How Protein Fits in a Healthy Diet

Proteins

Verywell / Alexandra Shytsman

There are three general classifications for food: protein, fat, and carbohydrate. This article is about protein. We'll talk about what it is, why you need it, how to get it, and how much you need in order to be healthy.

Why We Need Protein

Before we get into the details of what protein is, let's get motivated by appreciating what protein does. Our bodies use protein to build just about everything. Skin, hair, muscles, organs, even the hemoglobin in your blood is made of protein.

And the list goes on: The enzymes that break down food and spark chemical reactions in the body are proteins. Our immune systems depend on protein to make antibodies. Protein molecules aid the transfer of messages between the neurotransmitters in our brains. And many hormones, including insulin and other metabolism-regulating hormones, are proteins as well.

If you're thinking, where's the protein? Let me at it. But before we go there, we should sneak in a little bit of science about what protein actually is. Protein molecules are made of smaller molecules called amino acids. There are twenty naturally occurring amino acids. Some names you might be familiar with are lysine, glutamine, and tryptophan. When you eat foods that contain protein, your body breaks those proteins down and reassembles the amino acids to create the protein structures it wants to make.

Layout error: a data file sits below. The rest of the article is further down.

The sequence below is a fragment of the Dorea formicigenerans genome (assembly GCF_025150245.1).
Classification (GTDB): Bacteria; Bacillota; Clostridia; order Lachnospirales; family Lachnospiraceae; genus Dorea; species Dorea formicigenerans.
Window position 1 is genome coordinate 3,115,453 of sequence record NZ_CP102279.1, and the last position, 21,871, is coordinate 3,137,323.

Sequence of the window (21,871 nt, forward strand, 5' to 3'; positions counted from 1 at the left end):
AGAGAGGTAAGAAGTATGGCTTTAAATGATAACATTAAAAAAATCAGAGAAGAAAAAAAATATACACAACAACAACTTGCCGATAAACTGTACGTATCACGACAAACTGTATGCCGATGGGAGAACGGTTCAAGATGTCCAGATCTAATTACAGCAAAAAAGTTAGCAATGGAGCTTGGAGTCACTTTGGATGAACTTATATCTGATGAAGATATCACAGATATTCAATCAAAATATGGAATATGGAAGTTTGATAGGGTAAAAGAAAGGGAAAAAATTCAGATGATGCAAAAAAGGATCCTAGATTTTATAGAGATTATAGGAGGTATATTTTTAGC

The human body can synthesize eleven of the amino acids it needs. However, nine amino acids are called essential amino acids because they must be taken in from food.

When a single food provides all nine essential amino acids, it is called a complete protein.

Many foods contain high levels of some amino acids and not others. In that case, foods have to be combined in order to provide all nine amino acids. When foods go together to create a complete protein profile, they are called complementary proteins. Foods don't necessarily have to be consumed at the same time, however.

Sources of Protein

Most people think of meat when they think of protein. And that's correct. Meat from land animals, fish, and fowl are all high-protein foods. However, nuts, seeds, beans, and dairy products are high-protein foods as well. And whole grains such as brown rice, whole wheat, quinoa, barley and amaranth, and some vegetables, like avocados and sprouts, can be significant sources of protein too.

Meat, dairy, and eggs are complete proteins. Most grains, nuts, seeds, and vegetables have to be combined to get a complete protein.

Rice and beans or corn and beans are famous examples of complementary proteins. It is worth noting that you don't have to get all essential amino acids in one meal. Amino acids are not stored by the body, but they do stay available long enough to be used and combined throughout a day. With so many sources of protein, eating a healthy, varied diet generally provides enough amino acids for the average person—even if they exercise.

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6 Tips for Getting More Protein in Your Diet

How Much Protein You Need